Harassment Has Progressed To Helo Damage
The pilots of a large, busy firefighting helicopter currently
based at Arizona's Payson Municipal Airport for the peak
firefighting season have had other fires to put out, in addition to
a slew of grass fires recently.
According to Airport Manager Ted Anderson, there have been
several incidents of pilots not playing well with others. In fact,
it's getting so bad the Forest Service, which operates the Sikorsky
S-61N, is considering relocating it just to keep it and its pilots
There is a specific group of pilots who have been harassing and
interfering with the helo pilots and driving recklessly through the
airport, according to the Payson Roundup.
According to Anderson, there are five or six individuals who pay
a monthly fee to have access to a certain gate at the west end of
the airport. It is intended to be used by private aircraft entering
the airport only, not for ordinary vehicles using it as a shortcut,
This is where the
Sikorsky is most ideally positioned, Anderson said. But, this group
of pilots has used this access to cause problems for the helo
pilots. It has now progressed to actual damage: one of the group
destroyed a fuel hose by driving over it.
Supervisor Tommie Martin said the group is acting in a reckless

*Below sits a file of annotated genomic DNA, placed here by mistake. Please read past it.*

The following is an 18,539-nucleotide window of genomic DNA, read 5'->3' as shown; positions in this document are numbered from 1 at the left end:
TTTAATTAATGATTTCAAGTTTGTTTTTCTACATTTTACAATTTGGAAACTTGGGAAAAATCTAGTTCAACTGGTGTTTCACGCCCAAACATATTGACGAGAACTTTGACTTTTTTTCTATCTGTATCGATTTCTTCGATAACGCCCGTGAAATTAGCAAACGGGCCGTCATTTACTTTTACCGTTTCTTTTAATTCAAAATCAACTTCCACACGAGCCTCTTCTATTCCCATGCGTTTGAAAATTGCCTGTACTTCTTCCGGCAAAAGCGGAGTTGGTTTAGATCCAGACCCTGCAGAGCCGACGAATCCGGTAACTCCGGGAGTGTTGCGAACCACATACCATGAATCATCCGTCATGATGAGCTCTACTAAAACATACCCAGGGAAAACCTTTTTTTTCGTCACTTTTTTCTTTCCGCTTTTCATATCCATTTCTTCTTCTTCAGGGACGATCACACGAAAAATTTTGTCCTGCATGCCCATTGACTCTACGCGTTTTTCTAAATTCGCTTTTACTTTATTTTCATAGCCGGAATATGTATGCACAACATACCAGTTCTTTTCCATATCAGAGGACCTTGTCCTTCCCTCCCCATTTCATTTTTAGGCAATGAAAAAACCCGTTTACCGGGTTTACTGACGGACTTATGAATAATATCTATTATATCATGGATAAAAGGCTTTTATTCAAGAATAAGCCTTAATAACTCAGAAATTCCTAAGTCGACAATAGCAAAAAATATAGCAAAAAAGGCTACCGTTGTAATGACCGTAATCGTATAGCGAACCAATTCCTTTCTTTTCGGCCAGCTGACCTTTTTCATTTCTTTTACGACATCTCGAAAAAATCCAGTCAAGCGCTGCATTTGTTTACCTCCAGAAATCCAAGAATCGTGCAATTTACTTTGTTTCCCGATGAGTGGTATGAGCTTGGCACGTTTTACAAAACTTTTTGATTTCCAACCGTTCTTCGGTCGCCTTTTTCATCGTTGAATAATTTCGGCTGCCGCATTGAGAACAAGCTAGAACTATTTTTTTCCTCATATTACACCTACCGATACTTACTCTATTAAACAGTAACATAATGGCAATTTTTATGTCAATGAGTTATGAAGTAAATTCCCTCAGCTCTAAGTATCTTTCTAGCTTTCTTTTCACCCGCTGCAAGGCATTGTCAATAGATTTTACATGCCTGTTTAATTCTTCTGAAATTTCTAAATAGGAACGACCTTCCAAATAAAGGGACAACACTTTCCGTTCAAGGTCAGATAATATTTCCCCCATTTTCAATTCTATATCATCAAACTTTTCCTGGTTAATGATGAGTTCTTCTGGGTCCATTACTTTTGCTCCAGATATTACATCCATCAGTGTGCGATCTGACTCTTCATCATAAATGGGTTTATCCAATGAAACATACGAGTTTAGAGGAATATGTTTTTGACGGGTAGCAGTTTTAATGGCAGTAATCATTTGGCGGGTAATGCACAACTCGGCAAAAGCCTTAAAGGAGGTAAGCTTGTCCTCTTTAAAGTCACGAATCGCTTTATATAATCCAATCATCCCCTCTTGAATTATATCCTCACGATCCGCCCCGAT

and disrespectful manner.
"It boggles my mind that residents of this town would harass
members of a fire crew," she said.
Local police are currently investigating. Payson Police
Commander Don Engler said, as of Wednesday afternoon, no charges
had been filed but he believed there was improvement in the
"I think we're able to get some things resolved," he said. "I
believe (the individuals) were cooperating with the officers who
talked to them."
The Forest Service was considering just moving the Sikorsky to
another airport altogether, possibly to Winslow.
But, making that kind of move would increase the fire crews'
response times to fires in the Payson Ranger District and Payson's
outer communities, Martin said.
"It's an hour response, versus a 10-minute response," she
For now, the Forest Service has moved the helicopter to the
opposite end of the airport until some sort of resolution is
reached, said Robert Ortlund, Payson district fire management
According to Anderson, the helicopter is actually more secure at
the east end of the airport. But, its size does cause some
fixed-wing aircraft to alter normal departure and landing paths.
They have to do a little extra back-taxiing to avoid the big
"Security is a bigger issue than it was before (September 11),"
Ortlund said. "Airport security is no-nonsense now."
Especially since the security issue is one of your own.